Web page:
Sterne is “very dedicated and knowledgeable and tries very hard to provide some sort of anchor to people who make aliya. In order to go to Etzion you have to be single so we’re talking about young people who come without their families,” said Dov, a former student who asked that his last name not be published. “He provides an important function, allowing students to feel they have someone older looking out for them who satisfies other needs that Ulpan Etzion doesn’t satisfy.”
Asked about the rabbi’s complaints, a Jewish Agency spokesman said that his organization “reflects a vast range of Jewish perspectives and serves individuals from across the ideological and religious spectrum” and that the ulpan offers a “safe and warm environment in which to take their first steps as Israeli citizens.
“In order to provide the immigrants with a rich and varied educational experience, outside lecturers on Jewish subjects and other topics are regularly welcomed onto the premises with prior coordination and approval.
These lecturers are carefully selected in order to ensure that their presentations are consistent with the institution’s commitment to Jewish pluralism and general diversity of opinion. In the coming months, we will be launching a brand-new Jewish studies program in partnership with Bar-Ilan University in order to further enrich the students’ experience and deepen their Jewish knowledge.”
However, he continued, some individuals have entered the ulpan “without authorization and have made presentations that did not meet the institution’s educational standards. Moreover, there have been instances in which these unapproved lecturers have defamed the institution’s administration in public forums in an effort to convince the immigrants to apply pressure on the administration to acquiesce to the lecturers’ presence. We view this conduct as wholly inappropriate and detrimental to both the immigrants’ experience and the general educational environment.”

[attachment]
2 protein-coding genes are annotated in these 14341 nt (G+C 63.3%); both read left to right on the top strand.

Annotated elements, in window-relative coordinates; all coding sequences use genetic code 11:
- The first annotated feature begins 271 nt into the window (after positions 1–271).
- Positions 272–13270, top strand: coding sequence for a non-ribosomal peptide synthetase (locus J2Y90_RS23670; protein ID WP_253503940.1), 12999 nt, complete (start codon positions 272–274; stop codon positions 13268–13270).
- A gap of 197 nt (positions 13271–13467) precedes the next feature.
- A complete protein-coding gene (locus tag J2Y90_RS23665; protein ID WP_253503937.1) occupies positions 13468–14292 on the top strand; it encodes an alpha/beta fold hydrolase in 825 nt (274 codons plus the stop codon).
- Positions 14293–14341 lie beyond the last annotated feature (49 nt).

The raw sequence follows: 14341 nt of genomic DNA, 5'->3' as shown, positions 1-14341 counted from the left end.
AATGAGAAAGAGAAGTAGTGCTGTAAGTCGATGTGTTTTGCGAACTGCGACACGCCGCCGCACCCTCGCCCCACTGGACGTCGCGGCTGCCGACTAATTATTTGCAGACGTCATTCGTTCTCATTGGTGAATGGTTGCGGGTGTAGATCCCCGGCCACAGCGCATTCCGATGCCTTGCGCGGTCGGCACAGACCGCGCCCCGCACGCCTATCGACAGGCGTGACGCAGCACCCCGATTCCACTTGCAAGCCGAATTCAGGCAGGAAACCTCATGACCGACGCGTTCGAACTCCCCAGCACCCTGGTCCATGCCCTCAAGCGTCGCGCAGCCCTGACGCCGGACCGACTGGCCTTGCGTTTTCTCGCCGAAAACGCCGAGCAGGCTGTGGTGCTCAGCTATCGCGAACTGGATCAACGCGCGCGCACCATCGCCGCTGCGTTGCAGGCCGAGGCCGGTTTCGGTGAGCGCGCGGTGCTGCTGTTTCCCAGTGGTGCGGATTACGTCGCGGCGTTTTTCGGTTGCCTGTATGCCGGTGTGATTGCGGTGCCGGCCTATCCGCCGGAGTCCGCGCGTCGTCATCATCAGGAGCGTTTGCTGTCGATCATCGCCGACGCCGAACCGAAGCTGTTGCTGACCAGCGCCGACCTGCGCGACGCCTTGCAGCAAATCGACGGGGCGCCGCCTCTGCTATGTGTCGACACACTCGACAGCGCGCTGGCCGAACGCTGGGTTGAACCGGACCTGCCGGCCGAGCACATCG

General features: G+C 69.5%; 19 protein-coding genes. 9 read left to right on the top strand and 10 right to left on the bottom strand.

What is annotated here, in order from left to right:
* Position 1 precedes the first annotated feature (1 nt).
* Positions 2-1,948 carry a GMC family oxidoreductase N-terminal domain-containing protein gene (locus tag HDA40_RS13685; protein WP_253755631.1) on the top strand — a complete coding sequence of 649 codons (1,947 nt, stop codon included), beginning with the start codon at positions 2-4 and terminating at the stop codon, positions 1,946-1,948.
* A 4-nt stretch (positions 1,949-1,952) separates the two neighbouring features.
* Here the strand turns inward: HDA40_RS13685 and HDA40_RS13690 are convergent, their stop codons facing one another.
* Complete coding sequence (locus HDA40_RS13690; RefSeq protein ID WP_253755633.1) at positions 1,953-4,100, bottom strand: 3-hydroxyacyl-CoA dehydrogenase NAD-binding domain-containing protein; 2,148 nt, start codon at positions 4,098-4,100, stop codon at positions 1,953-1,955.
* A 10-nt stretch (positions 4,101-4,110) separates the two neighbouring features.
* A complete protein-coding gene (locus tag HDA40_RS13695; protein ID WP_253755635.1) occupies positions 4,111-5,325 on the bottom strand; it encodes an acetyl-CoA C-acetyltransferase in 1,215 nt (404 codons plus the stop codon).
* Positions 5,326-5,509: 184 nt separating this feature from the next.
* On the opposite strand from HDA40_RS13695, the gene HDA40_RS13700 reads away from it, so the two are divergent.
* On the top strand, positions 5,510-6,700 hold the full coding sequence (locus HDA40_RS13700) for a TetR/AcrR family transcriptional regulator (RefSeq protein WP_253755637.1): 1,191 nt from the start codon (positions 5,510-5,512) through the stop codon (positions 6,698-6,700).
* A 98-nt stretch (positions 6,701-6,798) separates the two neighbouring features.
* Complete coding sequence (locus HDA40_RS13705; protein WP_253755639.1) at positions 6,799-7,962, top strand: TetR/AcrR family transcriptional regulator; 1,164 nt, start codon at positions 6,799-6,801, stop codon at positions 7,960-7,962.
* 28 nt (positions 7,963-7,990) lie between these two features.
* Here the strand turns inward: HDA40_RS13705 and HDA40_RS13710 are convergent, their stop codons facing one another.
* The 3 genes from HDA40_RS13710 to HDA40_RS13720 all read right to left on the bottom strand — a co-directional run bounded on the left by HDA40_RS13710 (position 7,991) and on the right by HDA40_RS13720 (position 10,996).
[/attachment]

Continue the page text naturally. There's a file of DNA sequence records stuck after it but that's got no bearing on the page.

“Lecturers who are willing to comply with Ulpan Etzion’s rules, whose presentations are consistent with the institution’s educational mission and commitment to Jewish pluralism, and who receive the administration’s approval to present on campus will continue to be welcome at Ulpan Etzion. Those who do not meet these minimum requirements are welcome to find other locations in which to hold their activities.”
Sterne issued the following statement in response: “I never entered Ulpan Etzion without approval of the administration and to imply otherwise is not only dishonest, but is deliberately provocative. The administration needs to find other ways to vent its frustration over its failure to provide attractive programming for the wonderful new olim , most of whom know more about Judaism that does the administration of Ulpan Etzion. I know how to provide the programming that the olim seek, as proven by the petition signed by 300 students and close to 50 letters of recommendation.”